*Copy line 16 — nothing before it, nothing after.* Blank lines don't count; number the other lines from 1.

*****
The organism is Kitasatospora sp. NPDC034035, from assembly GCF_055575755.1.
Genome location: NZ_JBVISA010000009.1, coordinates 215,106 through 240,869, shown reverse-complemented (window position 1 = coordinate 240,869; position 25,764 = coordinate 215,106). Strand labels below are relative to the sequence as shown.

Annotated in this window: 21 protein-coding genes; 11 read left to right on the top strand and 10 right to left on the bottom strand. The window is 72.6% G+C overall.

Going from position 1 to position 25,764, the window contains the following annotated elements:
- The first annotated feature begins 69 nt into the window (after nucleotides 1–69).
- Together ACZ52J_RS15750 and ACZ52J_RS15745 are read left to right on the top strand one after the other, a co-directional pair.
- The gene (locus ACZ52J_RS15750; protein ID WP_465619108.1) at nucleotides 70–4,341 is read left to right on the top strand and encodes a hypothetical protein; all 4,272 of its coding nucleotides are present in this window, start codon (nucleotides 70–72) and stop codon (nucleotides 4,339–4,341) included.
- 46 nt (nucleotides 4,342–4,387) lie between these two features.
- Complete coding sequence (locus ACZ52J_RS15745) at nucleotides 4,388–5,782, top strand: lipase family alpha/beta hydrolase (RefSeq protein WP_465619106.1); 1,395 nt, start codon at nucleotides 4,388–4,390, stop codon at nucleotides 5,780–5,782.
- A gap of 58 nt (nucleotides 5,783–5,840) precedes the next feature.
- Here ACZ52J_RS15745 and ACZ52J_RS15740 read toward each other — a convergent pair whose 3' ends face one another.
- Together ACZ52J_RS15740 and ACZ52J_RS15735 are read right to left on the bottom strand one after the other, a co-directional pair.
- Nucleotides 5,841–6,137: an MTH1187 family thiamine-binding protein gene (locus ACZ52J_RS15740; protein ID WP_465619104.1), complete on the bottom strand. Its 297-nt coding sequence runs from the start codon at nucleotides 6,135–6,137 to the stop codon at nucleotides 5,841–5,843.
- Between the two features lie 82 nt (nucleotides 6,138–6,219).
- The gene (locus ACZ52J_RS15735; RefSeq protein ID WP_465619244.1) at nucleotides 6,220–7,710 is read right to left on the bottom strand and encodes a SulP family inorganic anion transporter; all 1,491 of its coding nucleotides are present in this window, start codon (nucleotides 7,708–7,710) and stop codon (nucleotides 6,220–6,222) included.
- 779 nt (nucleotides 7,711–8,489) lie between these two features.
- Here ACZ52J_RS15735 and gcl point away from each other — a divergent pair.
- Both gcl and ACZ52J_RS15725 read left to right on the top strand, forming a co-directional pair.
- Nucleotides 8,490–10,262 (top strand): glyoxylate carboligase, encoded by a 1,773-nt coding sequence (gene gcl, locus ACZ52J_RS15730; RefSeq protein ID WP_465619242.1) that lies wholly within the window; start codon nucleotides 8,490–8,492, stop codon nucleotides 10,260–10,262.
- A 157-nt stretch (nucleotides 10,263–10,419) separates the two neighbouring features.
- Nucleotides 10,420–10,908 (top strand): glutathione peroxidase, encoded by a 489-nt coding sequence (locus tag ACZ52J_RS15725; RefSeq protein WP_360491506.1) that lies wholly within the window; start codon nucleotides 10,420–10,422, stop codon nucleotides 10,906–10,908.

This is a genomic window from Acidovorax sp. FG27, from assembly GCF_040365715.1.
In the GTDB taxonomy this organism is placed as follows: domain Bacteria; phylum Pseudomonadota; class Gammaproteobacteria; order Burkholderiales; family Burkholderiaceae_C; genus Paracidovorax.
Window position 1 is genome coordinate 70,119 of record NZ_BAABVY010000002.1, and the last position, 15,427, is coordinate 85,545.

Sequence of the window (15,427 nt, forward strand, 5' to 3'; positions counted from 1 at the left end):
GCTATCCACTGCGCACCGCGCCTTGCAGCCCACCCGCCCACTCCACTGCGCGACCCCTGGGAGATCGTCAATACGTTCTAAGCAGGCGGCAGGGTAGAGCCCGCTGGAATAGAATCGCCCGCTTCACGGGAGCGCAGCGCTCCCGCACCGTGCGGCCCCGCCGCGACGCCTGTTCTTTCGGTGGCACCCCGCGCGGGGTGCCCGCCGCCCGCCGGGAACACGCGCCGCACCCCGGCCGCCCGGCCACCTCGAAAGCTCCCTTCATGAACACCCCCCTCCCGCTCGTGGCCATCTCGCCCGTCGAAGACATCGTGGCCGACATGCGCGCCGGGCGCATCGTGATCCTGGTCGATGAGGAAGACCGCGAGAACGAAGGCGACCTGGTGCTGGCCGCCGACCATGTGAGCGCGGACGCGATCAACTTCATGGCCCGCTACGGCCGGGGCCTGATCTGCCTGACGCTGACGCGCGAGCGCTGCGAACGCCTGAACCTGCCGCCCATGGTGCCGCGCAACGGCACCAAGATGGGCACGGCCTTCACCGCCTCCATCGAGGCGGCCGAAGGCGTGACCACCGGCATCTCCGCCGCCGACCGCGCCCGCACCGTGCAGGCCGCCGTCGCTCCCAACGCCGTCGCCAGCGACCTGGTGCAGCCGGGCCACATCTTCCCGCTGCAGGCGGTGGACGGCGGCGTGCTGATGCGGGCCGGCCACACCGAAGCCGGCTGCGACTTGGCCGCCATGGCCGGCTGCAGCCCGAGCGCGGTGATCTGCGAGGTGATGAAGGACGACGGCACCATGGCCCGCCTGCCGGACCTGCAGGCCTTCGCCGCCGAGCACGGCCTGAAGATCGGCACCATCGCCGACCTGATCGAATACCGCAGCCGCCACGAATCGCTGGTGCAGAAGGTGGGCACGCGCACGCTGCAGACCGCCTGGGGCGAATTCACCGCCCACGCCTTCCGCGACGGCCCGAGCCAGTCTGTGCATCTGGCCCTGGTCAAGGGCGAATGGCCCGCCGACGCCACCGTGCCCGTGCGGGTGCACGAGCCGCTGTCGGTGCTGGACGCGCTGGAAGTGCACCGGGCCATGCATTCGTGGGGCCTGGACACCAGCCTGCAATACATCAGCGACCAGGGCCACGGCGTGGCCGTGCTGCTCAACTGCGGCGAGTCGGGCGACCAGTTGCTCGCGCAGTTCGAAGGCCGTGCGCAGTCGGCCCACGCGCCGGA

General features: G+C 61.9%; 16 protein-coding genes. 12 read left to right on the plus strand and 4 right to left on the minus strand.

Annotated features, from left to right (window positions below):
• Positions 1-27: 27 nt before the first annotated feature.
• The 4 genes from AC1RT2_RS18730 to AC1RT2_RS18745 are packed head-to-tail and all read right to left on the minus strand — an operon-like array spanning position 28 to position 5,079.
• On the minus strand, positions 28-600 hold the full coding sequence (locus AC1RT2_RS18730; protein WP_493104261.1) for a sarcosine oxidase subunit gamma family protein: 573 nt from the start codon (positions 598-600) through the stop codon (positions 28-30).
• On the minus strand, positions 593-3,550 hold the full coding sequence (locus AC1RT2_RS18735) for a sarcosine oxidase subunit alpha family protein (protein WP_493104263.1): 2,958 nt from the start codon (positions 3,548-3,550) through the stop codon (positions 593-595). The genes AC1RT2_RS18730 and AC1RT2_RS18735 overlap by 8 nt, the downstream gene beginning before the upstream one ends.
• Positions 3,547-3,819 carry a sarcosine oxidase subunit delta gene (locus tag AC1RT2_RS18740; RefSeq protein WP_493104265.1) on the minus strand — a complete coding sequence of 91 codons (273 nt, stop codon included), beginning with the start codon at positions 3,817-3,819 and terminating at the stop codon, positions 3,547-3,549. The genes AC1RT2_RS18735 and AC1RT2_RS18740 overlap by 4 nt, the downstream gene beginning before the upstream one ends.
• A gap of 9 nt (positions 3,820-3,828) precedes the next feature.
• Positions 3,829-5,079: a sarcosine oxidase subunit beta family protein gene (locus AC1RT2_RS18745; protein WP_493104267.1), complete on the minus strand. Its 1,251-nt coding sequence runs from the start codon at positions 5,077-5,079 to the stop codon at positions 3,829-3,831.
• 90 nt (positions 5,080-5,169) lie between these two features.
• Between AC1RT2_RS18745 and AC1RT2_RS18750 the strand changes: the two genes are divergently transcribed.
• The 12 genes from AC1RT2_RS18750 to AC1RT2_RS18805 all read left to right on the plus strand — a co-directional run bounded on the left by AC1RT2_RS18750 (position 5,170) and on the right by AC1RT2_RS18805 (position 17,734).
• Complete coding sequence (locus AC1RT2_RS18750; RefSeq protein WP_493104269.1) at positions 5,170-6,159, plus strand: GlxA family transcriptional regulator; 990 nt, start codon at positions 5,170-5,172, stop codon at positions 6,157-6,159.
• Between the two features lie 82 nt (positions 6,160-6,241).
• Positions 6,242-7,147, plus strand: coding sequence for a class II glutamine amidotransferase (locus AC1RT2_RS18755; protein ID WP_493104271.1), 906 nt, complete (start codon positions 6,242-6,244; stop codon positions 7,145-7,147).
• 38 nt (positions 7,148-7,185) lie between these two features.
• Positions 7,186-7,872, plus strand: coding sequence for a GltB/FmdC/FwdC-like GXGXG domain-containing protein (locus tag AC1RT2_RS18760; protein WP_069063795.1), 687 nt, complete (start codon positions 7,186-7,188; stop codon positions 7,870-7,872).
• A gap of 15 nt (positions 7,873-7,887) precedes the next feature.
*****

- 779 nt (nucleotides 7,711–8,489) lie between these two features.